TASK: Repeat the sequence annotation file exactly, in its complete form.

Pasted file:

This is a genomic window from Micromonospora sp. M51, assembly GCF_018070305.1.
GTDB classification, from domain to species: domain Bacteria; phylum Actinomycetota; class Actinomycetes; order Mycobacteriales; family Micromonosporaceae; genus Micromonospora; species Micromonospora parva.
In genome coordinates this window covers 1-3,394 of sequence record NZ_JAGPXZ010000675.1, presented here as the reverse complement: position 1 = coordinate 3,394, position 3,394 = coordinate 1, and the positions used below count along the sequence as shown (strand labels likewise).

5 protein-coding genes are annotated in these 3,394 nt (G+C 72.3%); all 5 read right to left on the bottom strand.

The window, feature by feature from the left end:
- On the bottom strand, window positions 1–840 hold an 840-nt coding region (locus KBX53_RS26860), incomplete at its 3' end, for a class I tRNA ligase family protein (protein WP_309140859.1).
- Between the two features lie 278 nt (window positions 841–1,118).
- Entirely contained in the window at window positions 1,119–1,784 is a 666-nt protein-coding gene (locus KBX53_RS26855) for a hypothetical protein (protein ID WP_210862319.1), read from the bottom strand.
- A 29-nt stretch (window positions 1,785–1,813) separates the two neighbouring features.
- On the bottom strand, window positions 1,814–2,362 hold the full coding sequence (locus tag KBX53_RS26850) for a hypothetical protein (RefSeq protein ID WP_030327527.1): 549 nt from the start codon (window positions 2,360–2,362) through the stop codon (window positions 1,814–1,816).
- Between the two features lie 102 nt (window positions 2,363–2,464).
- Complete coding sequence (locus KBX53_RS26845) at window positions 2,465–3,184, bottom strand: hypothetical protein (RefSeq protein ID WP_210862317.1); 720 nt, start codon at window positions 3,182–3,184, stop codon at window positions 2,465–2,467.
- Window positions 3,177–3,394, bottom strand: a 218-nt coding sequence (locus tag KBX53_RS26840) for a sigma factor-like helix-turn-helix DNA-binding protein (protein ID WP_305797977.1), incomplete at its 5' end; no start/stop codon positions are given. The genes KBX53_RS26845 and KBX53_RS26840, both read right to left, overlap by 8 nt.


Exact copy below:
This is a genomic window from Micromonospora sp. M51, assembly GCF_018070305.1.
GTDB classification, from domain to species: domain Bacteria; phylum Actinomycetota; class Actinomycetes; order Mycobacteriales; family Micromonosporaceae; genus Micromonospora; species Micromonospora parva.
In genome coordinates this window covers 1-3,394 of sequence record NZ_JAGPXZ010000675.1, presented here as the reverse complement: position 1 = coordinate 3,394, position 3,394 = coordinate 1, and the positions used below count along the sequence as shown (strand labels likewise).

5 protein-coding genes are annotated in these 3,394 nt (G+C 72.3%); all 5 read right to left on the bottom strand.

The window, feature by feature from the left end:
- On the bottom strand, window positions 1–840 hold an 840-nt coding region (locus KBX53_RS26860), incomplete at its 3' end, for a class I tRNA ligase family protein (protein WP_309140859.1).
- Between the two features lie 278 nt (window positions 841–1,118).
- Entirely contained in the window at window positions 1,119–1,784 is a 666-nt protein-coding gene (locus KBX53_RS26855) for a hypothetical protein (protein ID WP_210862319.1), read from the bottom strand.
- A 29-nt stretch (window positions 1,785–1,813) separates the two neighbouring features.
- On the bottom strand, window positions 1,814–2,362 hold the full coding sequence (locus tag KBX53_RS26850) for a hypothetical protein (RefSeq protein ID WP_030327527.1): 549 nt from the start codon (window positions 2,360–2,362) through the stop codon (window positions 1,814–1,816).
- Between the two features lie 102 nt (window positions 2,363–2,464).
- Complete coding sequence (locus KBX53_RS26845) at window positions 2,465–3,184, bottom strand: hypothetical protein (RefSeq protein ID WP_210862317.1); 720 nt, start codon at window positions 3,182–3,184, stop codon at window positions 2,465–2,467.
- Window positions 3,177–3,394, bottom strand: a 218-nt coding sequence (locus tag KBX53_RS26840) for a sigma factor-like helix-turn-helix DNA-binding protein (protein ID WP_305797977.1), incomplete at its 5' end; no start/stop codon positions are given. The genes KBX53_RS26845 and KBX53_RS26840, both read right to left, overlap by 8 nt.